While most sheep are sheared annually in the spring, some long wool breeds may need shearing twice a year. There are other considerations that come into play, too. So, the answer to the question how often are sheep sheared varies from farm to farm. Keep reading to find our complete guide to how often sheep are sheared.
If a sheep is sheared twice a year, the wool will have a shorter staple length. However, some farmers choose to do this because the ewes have shorter wool at the time of lambing and take up less space at the feeder during the winter months.
When Are Sheep Sheared?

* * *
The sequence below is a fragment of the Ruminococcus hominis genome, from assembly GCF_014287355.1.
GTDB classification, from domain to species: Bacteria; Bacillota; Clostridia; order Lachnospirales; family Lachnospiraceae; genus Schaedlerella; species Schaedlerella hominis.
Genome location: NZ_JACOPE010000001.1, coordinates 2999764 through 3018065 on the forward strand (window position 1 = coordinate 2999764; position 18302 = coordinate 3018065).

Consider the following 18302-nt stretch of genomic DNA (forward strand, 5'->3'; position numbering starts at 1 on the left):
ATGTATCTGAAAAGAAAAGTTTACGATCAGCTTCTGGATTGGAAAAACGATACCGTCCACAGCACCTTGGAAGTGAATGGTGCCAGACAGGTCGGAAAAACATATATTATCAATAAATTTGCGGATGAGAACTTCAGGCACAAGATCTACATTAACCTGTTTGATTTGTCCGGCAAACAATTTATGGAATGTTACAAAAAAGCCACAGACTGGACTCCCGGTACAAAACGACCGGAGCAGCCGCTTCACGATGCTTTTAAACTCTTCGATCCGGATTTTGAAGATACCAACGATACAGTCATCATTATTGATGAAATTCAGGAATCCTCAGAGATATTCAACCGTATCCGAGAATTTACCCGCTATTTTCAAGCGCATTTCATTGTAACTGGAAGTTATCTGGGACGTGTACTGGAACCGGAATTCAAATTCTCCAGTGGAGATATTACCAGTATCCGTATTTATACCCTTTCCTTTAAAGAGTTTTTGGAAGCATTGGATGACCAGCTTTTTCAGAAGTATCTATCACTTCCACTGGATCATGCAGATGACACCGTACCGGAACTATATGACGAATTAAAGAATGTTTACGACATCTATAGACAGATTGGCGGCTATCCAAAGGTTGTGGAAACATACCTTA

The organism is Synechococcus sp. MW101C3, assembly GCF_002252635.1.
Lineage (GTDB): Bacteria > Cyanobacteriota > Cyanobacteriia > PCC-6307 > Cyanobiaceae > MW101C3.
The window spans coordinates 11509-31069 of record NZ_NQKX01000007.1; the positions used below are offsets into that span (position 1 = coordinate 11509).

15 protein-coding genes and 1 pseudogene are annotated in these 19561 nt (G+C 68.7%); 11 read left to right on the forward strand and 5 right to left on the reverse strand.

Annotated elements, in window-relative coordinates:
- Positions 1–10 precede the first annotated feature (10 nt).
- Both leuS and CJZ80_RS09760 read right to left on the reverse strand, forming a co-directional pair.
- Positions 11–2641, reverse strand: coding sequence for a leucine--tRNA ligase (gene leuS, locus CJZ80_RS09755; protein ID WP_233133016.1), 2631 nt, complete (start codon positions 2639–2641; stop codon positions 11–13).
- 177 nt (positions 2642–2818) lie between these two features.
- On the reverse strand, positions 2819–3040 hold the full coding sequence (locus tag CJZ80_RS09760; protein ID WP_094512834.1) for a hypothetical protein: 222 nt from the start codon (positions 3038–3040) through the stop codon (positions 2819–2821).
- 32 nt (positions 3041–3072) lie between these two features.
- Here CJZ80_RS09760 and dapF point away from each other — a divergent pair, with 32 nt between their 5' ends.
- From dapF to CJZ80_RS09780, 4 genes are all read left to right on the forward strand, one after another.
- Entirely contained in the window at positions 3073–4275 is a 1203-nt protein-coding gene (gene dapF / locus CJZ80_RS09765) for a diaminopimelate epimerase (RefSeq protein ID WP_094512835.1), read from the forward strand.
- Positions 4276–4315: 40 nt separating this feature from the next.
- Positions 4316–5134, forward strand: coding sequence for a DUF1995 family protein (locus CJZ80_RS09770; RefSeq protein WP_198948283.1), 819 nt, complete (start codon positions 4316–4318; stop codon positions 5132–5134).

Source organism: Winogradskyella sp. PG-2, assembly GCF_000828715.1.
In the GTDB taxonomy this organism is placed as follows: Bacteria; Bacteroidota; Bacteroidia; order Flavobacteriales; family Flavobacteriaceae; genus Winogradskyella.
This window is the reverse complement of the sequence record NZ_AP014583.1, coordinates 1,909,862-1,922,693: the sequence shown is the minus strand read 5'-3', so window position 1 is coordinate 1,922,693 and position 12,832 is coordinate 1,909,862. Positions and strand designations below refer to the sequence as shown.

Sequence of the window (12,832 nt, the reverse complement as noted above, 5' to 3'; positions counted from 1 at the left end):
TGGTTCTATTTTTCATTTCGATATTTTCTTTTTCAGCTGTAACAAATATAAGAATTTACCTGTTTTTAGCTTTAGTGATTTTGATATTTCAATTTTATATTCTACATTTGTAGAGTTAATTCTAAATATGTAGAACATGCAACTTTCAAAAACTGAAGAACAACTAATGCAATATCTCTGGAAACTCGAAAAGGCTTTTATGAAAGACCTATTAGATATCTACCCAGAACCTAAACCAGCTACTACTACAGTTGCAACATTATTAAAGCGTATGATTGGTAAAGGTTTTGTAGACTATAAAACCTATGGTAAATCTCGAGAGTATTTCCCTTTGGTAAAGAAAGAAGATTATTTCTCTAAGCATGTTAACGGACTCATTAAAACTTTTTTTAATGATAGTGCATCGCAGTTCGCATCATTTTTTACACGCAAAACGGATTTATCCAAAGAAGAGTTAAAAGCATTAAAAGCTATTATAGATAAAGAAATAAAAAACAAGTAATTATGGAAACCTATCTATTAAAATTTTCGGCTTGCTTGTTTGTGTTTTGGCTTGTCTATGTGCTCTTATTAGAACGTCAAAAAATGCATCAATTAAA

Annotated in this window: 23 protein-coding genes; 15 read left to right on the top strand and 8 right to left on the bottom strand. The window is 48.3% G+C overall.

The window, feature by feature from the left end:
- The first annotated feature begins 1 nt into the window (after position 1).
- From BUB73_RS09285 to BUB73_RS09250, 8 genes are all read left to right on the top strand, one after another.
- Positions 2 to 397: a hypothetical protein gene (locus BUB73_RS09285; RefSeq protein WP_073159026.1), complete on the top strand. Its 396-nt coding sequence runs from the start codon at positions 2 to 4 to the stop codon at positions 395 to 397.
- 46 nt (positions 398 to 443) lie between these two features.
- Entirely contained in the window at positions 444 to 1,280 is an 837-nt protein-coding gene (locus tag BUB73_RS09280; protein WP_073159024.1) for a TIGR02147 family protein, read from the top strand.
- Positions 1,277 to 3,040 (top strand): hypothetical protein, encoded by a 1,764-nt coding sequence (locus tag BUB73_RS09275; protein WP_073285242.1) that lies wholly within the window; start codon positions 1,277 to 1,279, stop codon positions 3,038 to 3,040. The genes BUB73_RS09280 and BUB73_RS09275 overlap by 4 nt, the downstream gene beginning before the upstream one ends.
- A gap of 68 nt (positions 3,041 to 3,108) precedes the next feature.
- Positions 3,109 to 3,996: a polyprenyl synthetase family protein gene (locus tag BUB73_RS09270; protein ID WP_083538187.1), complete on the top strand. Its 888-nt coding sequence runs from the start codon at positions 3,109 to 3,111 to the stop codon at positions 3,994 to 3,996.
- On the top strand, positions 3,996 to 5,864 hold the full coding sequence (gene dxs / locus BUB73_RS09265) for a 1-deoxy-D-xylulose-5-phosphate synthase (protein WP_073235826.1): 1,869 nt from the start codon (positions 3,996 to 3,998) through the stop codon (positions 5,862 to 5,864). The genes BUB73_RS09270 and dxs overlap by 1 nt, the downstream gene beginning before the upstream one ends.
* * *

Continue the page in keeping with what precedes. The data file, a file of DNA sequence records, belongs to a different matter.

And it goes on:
Most sheep farmers shear their sheep during the spring. This makes sure that the sheep will still have all their wool during the cold weather of winter but are shorn and cool for the heat of summer.
It’s also common on some farms to shear ewes before lambing time. This is because of how wool quality declines during lactation.
Also, having freshly shorn ewes allows young lambs to find the teat more easily as they’re learning to nurse.
And shearing before lambing means that the lambs will be born in a cleaner environment.
March is often the month when shearing begins. You’ll want to think about when you expect lambing to happen, and plan your shearing date accordingly.
It can be helpful to shear pregnant ewes approximately one month prior to lambing. This makes the ewes more likely to find shelter before the lambs are born, and if you (or the person you hire to shear your ewes) is skilled and gentle, there is a low risk of impact on the pregnancy.
Why Do We Shear Sheep Every Year?